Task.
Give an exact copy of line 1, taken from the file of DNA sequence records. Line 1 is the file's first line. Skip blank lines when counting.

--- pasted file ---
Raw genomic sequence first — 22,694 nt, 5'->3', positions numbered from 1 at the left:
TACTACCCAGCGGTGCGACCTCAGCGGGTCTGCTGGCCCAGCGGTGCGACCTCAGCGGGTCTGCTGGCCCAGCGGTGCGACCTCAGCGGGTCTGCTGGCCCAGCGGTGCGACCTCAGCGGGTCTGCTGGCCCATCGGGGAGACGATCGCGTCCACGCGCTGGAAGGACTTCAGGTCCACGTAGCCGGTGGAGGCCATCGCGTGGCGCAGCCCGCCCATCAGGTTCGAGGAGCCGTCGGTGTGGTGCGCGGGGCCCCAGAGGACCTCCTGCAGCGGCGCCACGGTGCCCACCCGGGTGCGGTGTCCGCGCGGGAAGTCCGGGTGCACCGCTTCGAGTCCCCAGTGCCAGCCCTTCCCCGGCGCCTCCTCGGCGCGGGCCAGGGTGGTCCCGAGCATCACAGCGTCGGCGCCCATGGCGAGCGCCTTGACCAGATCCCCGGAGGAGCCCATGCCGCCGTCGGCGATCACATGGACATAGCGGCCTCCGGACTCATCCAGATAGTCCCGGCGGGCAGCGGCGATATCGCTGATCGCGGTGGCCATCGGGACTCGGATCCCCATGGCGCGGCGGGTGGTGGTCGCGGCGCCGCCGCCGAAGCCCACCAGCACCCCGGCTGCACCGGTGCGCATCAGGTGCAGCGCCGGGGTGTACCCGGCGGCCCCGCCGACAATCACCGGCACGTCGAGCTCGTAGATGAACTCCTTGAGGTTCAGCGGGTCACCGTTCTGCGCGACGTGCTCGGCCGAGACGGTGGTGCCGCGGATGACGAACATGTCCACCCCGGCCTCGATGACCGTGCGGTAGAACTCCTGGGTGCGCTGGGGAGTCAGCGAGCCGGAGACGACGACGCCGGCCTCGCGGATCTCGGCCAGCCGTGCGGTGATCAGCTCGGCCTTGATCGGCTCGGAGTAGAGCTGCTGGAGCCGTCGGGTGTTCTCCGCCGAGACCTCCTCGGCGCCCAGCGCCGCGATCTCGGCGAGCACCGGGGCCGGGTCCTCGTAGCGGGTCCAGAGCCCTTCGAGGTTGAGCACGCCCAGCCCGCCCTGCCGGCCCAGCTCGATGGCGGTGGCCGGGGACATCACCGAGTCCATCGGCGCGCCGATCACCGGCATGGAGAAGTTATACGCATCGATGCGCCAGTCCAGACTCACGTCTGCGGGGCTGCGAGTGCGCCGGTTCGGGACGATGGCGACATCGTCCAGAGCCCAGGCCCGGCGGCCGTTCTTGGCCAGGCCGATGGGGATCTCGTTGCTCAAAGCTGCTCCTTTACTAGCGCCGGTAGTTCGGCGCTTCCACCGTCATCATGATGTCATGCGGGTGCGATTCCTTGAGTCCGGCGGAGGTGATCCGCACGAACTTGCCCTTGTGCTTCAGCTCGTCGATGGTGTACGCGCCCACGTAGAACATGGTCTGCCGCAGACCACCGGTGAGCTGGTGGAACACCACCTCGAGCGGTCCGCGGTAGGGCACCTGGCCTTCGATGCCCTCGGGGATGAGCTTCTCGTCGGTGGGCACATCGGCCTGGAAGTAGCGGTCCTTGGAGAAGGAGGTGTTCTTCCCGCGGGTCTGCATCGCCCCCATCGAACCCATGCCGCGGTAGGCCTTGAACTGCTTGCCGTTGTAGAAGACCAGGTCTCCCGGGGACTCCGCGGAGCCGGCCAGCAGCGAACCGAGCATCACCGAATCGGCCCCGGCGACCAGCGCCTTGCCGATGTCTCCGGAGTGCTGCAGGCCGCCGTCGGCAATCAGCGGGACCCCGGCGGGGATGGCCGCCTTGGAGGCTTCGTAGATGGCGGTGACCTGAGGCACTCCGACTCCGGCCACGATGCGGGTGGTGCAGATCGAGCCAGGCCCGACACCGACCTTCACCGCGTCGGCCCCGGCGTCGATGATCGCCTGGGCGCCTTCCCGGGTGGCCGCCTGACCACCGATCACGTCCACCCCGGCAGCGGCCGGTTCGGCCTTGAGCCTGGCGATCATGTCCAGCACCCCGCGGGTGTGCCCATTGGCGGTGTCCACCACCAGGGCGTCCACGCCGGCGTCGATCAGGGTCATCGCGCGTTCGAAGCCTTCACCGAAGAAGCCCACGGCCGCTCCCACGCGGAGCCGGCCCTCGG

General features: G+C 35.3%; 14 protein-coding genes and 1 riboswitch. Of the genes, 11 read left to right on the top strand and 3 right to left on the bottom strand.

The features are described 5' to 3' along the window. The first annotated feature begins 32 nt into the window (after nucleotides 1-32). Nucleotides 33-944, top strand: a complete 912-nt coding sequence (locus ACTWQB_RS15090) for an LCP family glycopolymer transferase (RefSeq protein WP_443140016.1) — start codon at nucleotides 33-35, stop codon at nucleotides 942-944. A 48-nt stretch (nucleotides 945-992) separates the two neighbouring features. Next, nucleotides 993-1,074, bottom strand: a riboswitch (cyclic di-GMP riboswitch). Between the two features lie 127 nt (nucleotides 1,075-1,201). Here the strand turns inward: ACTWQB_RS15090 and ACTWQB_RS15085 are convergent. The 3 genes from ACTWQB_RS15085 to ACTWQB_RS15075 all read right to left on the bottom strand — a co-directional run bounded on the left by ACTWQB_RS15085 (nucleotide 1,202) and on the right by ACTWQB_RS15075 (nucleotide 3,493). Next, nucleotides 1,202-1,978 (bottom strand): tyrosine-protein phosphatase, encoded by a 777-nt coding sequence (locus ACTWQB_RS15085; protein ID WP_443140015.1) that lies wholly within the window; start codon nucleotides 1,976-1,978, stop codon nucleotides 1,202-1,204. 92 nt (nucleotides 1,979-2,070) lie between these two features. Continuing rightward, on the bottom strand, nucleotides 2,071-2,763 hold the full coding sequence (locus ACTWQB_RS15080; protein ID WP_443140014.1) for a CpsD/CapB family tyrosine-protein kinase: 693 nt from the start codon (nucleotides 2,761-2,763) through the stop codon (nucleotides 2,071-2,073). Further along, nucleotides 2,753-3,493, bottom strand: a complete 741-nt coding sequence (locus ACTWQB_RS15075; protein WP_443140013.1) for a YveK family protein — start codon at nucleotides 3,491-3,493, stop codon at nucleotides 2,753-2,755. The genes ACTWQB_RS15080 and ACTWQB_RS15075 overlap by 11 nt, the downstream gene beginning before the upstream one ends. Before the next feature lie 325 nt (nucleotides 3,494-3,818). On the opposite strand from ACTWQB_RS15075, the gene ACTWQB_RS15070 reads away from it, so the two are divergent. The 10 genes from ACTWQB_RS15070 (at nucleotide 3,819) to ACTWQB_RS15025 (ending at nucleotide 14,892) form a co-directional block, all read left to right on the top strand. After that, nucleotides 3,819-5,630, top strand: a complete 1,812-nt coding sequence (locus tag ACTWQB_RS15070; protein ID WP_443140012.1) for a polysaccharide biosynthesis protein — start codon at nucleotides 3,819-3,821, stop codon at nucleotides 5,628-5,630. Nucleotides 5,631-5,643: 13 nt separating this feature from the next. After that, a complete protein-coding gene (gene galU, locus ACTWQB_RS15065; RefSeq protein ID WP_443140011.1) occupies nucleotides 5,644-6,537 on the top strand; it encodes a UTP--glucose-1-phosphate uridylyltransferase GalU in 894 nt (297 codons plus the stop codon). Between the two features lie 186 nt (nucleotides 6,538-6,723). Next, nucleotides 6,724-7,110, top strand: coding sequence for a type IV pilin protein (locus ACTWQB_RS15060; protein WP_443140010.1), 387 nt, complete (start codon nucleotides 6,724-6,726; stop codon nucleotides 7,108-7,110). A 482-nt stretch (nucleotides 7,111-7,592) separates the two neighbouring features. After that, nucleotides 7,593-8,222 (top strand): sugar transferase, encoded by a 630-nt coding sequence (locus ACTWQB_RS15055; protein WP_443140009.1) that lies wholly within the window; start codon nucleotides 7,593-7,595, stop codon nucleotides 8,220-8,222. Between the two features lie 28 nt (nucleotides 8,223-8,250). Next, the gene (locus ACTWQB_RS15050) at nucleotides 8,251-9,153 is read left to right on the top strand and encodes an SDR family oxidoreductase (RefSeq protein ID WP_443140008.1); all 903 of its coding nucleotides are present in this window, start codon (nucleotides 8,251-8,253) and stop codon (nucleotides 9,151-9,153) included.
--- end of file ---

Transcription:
Raw genomic sequence first — 22,694 nt, 5'->3', positions numbered from 1 at the left: